Leopold Takawira Street was converted to a two-way up to Nelson Mandela Avenue from Samora Machel Avenue and a section of Kwame Nkrumah Avenue between First Street and Julius Nyerere Way was converted to a one–way for traffic due west.
In December 2020, President Emmerson Mnangagwa ordered the statue to be redone following a public outcry. Zimbabweans said the first version whose pictures circulated online did not capture what Mbuya Nehanda is believed to have looked like based on a photograph of her.
The statue is erected on a pedestal at the intersection of Samora Machel Avenue and Julius Nyerere Way in Harare.
The statue of Mbuya Nehanda is three metres in height. The statue will be mounted on a 1.5-metre high pedestal to give it prominence.
In March 2021, consumables worth R2,184575 million for galvanizing the Mbuya Nehanda statue were bought from South Africa. The consumables were granted free duty by the Zimbabwe Revenue Authority (ZIMRA) following an order by the Local Government Ministry.
The consumables that were bought from South Africa consisted of 16 galvanised steel bridge, components off 12 meter each, weighing 4000kg each while weighing 64000kg in total.
Journalist Hopewell Chin'ono claimed that the statue cost US$100 000 about R1,511,510.00 at the time, to transport.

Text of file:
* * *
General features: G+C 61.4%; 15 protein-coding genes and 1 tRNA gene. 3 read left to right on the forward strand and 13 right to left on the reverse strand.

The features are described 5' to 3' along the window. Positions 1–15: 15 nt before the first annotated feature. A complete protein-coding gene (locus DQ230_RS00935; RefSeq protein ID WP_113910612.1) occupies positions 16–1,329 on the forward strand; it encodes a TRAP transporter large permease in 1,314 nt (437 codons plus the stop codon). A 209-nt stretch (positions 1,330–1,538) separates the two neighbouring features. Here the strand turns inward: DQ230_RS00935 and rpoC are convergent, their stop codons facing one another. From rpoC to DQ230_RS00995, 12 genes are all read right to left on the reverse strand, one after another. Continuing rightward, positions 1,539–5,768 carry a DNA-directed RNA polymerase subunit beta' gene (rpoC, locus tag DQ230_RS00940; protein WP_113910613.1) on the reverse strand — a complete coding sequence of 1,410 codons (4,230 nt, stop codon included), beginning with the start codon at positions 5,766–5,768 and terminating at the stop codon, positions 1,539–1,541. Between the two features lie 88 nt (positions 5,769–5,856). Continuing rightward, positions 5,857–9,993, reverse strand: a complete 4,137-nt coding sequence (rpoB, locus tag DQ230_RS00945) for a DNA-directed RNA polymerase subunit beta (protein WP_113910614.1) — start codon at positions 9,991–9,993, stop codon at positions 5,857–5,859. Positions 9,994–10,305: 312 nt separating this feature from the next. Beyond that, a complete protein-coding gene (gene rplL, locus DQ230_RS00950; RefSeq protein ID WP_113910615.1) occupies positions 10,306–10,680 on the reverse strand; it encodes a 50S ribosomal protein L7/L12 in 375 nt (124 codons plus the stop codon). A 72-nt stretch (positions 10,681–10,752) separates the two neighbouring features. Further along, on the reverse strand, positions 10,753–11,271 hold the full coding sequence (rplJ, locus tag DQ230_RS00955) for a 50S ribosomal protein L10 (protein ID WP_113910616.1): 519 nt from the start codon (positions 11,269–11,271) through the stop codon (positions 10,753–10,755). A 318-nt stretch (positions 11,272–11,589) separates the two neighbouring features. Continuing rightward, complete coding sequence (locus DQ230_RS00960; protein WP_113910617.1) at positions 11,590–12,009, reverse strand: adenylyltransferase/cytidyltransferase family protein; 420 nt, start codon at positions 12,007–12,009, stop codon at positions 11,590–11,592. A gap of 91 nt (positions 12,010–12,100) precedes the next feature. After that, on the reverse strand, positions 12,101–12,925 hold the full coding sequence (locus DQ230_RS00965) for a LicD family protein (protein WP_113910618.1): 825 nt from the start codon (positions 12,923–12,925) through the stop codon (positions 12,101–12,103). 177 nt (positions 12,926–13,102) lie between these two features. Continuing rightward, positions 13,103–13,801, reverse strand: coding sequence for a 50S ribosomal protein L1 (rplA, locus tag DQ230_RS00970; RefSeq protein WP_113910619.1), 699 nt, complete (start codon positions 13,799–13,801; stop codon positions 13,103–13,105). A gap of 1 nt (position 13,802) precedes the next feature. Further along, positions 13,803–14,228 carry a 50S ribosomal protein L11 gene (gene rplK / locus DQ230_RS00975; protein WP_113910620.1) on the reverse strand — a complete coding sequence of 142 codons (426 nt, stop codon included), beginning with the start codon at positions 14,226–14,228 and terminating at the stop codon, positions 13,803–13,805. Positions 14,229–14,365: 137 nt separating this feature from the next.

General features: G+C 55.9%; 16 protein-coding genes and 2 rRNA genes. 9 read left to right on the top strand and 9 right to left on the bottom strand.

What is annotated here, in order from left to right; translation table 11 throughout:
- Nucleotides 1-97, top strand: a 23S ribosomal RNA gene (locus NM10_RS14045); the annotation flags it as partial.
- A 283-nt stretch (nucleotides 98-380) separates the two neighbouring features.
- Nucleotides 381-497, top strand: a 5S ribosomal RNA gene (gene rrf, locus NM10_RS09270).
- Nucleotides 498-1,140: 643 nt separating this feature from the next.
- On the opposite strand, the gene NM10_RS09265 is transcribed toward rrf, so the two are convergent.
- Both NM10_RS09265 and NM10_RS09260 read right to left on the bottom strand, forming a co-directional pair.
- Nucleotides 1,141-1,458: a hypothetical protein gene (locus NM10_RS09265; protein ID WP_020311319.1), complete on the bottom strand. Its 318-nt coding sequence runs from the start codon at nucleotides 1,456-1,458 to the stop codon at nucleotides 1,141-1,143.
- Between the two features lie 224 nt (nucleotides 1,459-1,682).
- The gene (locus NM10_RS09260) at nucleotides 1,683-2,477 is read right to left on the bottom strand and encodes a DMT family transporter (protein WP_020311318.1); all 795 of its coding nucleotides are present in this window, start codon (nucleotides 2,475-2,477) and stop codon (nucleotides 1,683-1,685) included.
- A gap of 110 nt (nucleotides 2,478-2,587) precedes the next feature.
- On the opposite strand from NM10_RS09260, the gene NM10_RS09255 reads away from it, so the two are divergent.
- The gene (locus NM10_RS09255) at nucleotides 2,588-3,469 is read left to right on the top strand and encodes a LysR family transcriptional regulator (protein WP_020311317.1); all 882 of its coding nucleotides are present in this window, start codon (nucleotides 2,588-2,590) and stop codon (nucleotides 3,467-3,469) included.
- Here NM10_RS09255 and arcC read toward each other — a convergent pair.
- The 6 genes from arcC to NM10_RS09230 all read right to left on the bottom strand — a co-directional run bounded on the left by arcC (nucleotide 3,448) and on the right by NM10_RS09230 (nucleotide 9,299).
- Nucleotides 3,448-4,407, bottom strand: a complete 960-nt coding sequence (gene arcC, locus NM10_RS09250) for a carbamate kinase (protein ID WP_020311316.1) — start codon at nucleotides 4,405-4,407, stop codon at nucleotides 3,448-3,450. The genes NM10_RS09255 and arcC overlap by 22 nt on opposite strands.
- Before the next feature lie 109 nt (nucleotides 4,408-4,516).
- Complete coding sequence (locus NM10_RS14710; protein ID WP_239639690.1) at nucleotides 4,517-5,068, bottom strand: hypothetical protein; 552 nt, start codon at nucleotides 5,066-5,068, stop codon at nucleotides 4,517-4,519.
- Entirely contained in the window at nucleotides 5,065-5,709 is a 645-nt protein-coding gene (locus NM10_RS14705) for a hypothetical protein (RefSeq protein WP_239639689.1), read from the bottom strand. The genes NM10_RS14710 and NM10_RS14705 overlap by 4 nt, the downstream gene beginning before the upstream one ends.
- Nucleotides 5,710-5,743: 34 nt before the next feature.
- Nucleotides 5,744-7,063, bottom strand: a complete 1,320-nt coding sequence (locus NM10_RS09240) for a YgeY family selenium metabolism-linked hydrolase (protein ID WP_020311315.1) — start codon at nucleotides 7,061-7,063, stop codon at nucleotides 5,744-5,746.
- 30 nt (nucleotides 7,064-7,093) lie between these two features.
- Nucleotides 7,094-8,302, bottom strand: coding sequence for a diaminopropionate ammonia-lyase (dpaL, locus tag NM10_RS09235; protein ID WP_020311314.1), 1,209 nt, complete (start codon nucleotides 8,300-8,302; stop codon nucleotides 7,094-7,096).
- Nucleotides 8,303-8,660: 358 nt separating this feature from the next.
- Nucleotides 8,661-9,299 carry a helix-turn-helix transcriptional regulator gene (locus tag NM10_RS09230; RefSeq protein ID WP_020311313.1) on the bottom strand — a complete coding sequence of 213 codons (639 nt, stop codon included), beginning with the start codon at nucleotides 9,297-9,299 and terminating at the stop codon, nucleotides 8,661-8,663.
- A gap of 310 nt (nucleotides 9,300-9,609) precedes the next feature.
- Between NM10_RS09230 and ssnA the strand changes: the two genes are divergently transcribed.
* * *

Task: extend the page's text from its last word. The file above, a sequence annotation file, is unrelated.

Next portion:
Adding the cost of the consumables and transportation the cost adds up to R3,696,085.
The project was funded by Zimbabwe's government through the Ministry of Local Government and Public Works.
In December 2020, The first version of the statue of Mbuya Nehanda drew criticism from Zimbabweans on various platforms with people saying it was a caricature of the spirit medium after its images went viral after President Emmerson Mnangagwa’s visit to Nyati Gallery.
The statue was contrary to the older image that Zimbabweans had become accustomed to through archival records. Government said the statue was a youthful version of Mbuya Nehanda.
Mnangagwa ordered the statue to be redone in order to capture the image that has been in existence backed by contemporary photographs, since Mbuya Nehanda's hanging in March 1898.
- Sifelani Tsiko, Mbuya Nehanda statue demystified, The Herald, Published: July 13, 2020, Retrieved: May 24, 2021
- Nehanda statue to cultivate heroism, The Herald, Published: July 6, 2020, Retrieved: May 26, 2020
- Mbuya Nehanda statue to reposition Harare as a tourism hub, Tourism players, ZBC News, Published: June 2020, Retrieved: May 24, 2021
- Nyashadzashe Ndoro, R3,6 million consumables for Mbuya Nehanda statue get free duty, Nehanda Radio, Published: March 1, 2021, Retrieved: May 24, 2021
- Blessings Chidakwa, Work on Mbuya Nehanda memorial statue begins, The Herald, Published: July 4, 2020, Retrieved: May 24, 2021
- Mbuya Nehanda statue to be redone, The Herald, Published: December 19, 2020, Retrieved: May 24, 2021
- WINSTONE ANTONIO, Mbuya Nehanda statue set for unveiling tomorrow, NewsDay, Published: May 24, 2021, Retrieved: May 24, 2021